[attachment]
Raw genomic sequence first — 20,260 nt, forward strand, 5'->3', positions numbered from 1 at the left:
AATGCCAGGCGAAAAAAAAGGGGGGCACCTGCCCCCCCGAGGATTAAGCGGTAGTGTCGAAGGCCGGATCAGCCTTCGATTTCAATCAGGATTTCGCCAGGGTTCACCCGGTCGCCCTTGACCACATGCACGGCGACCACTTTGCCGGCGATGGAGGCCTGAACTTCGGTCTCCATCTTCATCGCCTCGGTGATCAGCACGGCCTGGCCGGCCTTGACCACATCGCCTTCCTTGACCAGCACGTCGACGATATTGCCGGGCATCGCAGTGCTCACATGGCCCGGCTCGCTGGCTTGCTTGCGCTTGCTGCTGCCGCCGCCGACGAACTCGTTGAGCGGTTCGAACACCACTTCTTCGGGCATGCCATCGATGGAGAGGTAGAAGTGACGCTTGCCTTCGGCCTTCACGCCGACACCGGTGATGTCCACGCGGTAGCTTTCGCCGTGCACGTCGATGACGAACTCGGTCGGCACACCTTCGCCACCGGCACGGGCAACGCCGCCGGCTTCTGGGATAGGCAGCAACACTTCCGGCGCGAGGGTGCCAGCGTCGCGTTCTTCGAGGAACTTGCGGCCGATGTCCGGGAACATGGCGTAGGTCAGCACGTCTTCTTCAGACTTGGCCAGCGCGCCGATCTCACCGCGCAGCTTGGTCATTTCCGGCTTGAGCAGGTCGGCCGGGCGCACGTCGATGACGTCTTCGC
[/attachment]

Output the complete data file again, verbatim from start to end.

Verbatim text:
Raw genomic sequence first — 20,260 nt, forward strand, 5'->3', positions numbered from 1 at the left:
AATGCCAGGCGAAAAAAAAGGGGGGCACCTGCCCCCCCGAGGATTAAGCGGTAGTGTCGAAGGCCGGATCAGCCTTCGATTTCAATCAGGATTTCGCCAGGGTTCACCCGGTCGCCCTTGACCACATGCACGGCGACCACTTTGCCGGCGATGGAGGCCTGAACTTCGGTCTCCATCTTCATCGCCTCGGTGATCAGCACGGCCTGGCCGGCCTTGACCACATCGCCTTCCTTGACCAGCACGTCGACGATATTGCCGGGCATCGCAGTGCTCACATGGCCCGGCTCGCTGGCTTGCTTGCGCTTGCTGCTGCCGCCGCCGACGAACTCGTTGAGCGGTTCGAACACCACTTCTTCGGGCATGCCATCGATGGAGAGGTAGAAGTGACGCTTGCCTTCGGCCTTCACGCCGACACCGGTGATGTCCACGCGGTAGCTTTCGCCGTGCACGTCGATGACGAACTCGGTCGGCACACCTTCGCCACCGGCACGGGCAACGCCGCCGGCTTCTGGGATAGGCAGCAACACTTCCGGCGCGAGGGTGCCAGCGTCGCGTTCTTCGAGGAACTTGCGGCCGATGTCCGGGAACATGGCGTAGGTCAGCACGTCTTCTTCAGACTTGGCCAGCGCGCCGATCTCACCGCGCAGCTTGGTCATTTCCGGCTTGAGCAGGTCGGCCGGGCGCACGTCGATGACGTCTTCGC